Beasley recently has generated significant support for the future of NRAO’s facilities, reaching major milestones in 2021. The observatory’s proposed next generation Very Large Array (ngVLA) received high priority for new ground-based observatories in the U.S. National Academy of Sciences’ Astronomy and Astrophysics Decadal Survey (Astro2020). Late last year, NRAO’s Central Development Laboratory (CDL) received approval and funding through the ambitious ALMA2030 Development Plan to upgrade its Band 6 receivers, which are ALMA’s most productive receivers. 


An ardent supporter of diversity, equity, and inclusion in astronomy and astrophysics, Beasley has elevated the efforts of NRAO’s Office of Diversity and Inclusion, Broader Impacts, and community development initiatives, including the National Astronomy Consortium (NAC), RADIAL, National and International Non-traditional Exchange (NINE), Research Experiences for Undergraduate students (REU), and most recently, grants for women in engineering fellowships and the development of a next generation Learning Center (ngLC).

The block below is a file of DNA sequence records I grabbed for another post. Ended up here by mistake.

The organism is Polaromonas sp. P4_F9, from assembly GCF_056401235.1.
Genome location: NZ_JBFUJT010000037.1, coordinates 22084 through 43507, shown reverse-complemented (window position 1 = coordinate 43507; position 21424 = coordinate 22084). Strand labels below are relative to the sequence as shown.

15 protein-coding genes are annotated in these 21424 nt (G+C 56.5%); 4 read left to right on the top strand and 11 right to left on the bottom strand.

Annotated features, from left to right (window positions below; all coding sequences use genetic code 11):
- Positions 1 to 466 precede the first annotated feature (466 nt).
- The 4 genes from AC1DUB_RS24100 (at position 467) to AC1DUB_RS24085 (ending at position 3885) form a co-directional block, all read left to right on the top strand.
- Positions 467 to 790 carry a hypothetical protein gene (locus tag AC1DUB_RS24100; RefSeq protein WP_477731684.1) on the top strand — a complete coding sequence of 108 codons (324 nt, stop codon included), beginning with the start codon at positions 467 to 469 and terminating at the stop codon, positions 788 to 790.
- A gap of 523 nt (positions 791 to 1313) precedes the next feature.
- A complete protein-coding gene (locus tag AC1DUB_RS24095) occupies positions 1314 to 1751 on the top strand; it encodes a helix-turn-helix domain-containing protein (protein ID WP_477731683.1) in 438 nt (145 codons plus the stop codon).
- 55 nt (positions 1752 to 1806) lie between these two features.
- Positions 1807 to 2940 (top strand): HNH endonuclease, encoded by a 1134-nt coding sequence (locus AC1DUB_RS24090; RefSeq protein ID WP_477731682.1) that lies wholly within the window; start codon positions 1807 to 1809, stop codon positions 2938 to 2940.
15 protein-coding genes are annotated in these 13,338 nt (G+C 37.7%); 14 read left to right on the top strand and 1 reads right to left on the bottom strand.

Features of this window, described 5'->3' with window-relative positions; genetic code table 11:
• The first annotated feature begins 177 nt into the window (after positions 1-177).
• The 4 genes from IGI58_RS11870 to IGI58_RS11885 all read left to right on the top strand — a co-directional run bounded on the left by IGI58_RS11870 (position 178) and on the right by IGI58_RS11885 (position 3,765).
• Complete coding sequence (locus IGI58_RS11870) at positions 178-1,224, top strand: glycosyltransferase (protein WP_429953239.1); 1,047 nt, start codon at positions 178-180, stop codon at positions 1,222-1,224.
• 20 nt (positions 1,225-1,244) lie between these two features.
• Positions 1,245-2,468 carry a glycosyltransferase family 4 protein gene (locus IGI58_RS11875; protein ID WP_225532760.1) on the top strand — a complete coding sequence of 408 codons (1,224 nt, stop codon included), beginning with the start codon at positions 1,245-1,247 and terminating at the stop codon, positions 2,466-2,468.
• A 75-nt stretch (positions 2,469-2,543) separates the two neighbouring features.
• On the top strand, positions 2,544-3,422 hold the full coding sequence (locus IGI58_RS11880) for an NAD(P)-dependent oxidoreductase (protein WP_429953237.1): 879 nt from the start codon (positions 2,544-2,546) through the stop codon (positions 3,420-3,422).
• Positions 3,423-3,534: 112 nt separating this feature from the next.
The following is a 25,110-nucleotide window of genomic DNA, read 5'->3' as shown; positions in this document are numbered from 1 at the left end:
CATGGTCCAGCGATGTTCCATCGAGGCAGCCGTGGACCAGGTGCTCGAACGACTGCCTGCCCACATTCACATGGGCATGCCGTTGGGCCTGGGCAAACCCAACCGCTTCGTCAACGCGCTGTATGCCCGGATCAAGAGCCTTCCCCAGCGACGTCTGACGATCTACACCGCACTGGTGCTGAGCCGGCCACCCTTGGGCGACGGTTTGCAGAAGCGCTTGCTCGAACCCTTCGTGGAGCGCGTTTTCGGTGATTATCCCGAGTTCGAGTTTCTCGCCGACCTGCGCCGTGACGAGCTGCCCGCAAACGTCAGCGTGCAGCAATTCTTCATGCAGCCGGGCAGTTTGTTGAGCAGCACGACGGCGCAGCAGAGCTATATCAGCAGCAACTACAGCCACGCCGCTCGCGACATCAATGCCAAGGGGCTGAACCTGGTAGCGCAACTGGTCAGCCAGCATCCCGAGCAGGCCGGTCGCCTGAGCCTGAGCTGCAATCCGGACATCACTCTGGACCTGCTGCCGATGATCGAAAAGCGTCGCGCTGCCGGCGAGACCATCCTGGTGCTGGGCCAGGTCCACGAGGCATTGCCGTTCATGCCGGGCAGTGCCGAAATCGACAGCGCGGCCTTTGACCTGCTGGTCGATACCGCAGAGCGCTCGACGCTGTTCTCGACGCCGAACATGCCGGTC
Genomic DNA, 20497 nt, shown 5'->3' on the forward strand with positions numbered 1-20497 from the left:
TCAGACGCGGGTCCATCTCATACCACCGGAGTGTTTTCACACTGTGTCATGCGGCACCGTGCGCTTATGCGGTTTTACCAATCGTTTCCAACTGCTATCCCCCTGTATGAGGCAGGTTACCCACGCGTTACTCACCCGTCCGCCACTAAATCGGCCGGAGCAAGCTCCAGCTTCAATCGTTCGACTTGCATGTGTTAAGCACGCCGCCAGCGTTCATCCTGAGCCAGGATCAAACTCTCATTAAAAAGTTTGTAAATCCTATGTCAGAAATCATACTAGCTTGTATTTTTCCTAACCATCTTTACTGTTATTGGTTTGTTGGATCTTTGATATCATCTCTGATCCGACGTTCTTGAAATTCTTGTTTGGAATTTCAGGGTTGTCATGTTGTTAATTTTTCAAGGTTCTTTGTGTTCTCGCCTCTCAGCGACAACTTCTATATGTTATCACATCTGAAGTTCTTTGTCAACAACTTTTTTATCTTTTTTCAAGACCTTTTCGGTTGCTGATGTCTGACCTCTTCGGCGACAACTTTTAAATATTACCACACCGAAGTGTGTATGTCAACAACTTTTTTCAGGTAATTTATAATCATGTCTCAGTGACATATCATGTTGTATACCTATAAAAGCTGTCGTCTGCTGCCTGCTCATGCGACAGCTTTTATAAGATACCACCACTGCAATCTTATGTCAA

“Being a part of NRAO for more than 20 years has given me the opportunity to observe, contribute to, and lead growth and change in astronomy that positively impacts our facilities and allows us to collaborate with other like-minded institutions,” said Beasley. “I am proud of the work our teams have accomplished in research, engineering, outreach, and equity, and look forward to serving the NRAO community for another five years.”


Beasley, who holds a Doctorate in Astrophysics from the University of Sydney, was first appointed as NRAO Director in February 2012, after previously serving the observatory and the radio astronomy community in multiple capacities. He joined NRAO as a Postdoctoral Fellow in 1991 and served as Deputy Assistant Director in 1997 and Assistant Director from 1998 to 2000. He briefly left NRAO that year to become Project Manager for the Combined Array for Research in Millimeter-wave Astronomy (CARMA). In 2004, he returned to NRAO as Assistant Director, as well as Project Manager for the Atacama Large Millimeter/submillimeter Array (ALMA) in Chile. From 2008 to 2012, Beasley served as the Chief Operating Officer and Project Manager of NSF’s National Ecological Observatory Network (NEON). In addition to his role as NRAO Director, Beasley presently serves as the AUI Vice President for Radio Astronomy Operations. 


In January 2022, Beasley was honored as a Lifetime Fellow of the American Association for the Advancement of Science (AAAS) in recognition of his significant contributions to the field of radio astronomy.